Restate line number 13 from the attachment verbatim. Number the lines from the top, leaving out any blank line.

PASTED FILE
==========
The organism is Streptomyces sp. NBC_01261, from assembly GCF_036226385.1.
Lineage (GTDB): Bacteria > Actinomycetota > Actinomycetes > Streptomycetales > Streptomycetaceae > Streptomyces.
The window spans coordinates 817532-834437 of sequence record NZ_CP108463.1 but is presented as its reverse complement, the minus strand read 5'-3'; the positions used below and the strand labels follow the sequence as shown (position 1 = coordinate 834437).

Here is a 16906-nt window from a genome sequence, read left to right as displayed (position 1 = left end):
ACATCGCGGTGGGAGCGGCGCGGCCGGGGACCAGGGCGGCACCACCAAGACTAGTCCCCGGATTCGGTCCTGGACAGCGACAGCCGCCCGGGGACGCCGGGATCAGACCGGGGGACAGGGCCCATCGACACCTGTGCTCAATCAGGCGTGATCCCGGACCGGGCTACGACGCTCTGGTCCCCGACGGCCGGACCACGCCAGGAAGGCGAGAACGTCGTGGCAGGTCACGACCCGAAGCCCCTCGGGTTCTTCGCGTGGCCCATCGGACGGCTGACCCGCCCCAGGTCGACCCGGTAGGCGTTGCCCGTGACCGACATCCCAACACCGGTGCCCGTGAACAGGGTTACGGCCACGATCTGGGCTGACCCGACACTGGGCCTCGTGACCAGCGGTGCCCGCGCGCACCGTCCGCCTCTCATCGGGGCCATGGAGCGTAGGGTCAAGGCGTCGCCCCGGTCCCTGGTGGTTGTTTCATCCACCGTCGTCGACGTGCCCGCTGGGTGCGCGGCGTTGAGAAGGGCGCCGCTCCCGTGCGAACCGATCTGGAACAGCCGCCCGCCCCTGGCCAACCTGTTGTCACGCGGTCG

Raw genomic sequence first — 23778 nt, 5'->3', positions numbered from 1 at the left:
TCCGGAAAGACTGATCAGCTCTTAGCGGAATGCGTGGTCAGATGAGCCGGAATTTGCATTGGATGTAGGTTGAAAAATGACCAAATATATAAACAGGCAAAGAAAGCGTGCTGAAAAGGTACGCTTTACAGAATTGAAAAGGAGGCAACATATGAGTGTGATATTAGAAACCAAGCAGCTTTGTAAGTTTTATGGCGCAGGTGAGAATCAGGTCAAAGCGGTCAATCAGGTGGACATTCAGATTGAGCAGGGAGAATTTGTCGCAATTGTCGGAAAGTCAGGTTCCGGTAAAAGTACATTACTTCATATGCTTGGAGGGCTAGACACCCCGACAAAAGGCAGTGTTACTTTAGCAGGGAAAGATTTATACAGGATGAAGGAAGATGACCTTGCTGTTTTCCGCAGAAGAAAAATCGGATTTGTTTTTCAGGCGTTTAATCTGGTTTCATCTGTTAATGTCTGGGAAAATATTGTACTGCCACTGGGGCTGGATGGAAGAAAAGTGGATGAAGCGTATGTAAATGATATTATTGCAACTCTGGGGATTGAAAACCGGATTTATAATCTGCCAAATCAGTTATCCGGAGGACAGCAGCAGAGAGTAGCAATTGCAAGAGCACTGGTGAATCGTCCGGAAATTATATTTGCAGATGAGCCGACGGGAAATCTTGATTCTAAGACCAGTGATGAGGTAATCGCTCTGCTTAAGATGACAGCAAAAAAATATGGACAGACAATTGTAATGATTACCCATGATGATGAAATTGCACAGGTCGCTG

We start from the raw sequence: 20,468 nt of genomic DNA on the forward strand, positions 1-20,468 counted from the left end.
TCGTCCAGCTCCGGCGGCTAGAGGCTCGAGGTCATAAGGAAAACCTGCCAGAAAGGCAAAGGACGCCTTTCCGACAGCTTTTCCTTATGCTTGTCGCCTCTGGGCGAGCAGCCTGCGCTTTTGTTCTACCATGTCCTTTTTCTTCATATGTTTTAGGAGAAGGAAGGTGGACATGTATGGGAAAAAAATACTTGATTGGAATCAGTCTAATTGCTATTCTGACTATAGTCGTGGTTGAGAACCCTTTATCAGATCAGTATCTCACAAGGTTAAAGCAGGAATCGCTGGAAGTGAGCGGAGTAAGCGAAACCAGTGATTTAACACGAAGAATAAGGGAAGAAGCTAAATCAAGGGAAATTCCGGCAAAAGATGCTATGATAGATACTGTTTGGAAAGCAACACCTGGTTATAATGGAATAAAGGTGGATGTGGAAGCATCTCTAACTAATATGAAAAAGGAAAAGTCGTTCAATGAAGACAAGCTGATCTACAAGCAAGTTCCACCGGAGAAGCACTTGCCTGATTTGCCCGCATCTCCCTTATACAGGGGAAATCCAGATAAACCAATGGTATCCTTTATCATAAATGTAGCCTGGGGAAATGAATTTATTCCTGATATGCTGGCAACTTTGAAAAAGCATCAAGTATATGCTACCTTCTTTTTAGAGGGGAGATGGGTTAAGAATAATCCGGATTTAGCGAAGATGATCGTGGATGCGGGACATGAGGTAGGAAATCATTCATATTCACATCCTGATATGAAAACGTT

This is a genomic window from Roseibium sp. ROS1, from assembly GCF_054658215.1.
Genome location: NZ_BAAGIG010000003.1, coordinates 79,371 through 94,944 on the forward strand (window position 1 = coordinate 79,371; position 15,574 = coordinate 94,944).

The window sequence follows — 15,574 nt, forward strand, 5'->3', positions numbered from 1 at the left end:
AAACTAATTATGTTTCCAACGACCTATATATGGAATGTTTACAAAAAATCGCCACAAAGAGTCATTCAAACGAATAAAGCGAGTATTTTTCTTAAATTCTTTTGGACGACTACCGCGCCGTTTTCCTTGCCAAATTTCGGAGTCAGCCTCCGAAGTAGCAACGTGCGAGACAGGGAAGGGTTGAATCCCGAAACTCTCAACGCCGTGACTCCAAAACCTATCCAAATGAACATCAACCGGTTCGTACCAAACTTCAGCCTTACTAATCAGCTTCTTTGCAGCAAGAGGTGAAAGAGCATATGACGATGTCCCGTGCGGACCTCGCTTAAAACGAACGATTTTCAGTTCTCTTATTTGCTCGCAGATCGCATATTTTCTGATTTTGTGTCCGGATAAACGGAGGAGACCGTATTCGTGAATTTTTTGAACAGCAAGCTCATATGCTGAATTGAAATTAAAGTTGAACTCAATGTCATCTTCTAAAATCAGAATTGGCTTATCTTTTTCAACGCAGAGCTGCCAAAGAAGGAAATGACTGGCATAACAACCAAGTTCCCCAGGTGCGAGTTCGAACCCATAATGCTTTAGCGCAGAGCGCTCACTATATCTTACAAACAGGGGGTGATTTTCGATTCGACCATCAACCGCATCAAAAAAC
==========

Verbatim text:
AAACTAATTATGTTTCCAACGACCTATATATGGAATGTTTACAAAAAATCGCCACAAAGAGTCATTCAAACGAATAAAGCGAGTATTTTTCTTAAATTCTTTTGGACGACTACCGCGCCGTTTTCCTTGCCAAATTTCGGAGTCAGCCTCCGAAGTAGCAACGTGCGAGACAGGGAAGGGTTGAATCCCGAAACTCTCAACGCCGTGACTCCAAAACCTATCCAAATGAACATCAACCGGTTCGTACCAAACTTCAGCCTTACTAATCAGCTTCTTTGCAGCAAGAGGTGAAAGAGCATATGACGATGTCCCGTGCGGACCTCGCTTAAAACGAACGATTTTCAGTTCTCTTATTTGCTCGCAGATCGCATATTTTCTGATTTTGTGTCCGGATAAACGGAGGAGACCGTATTCGTGAATTTTTTGAACAGCAAGCTCATATGCTGAATTGAAATTAAAGTTGAACTCAATGTCATCTTCTAAAATCAGAATTGGCTTATCTTTTTCAACGCAGAGCTGCCAAAGAAGGAAATGACTGGCATAACAACCAAGTTCCCCAGGTGCGAGTTCGAACCCATAATGCTTTAGCGCAGAGCGCTCACTATATCTTACAAACAGGGGGTGATTTTCGATTCGACCATCAACCGCATCAAAAAAC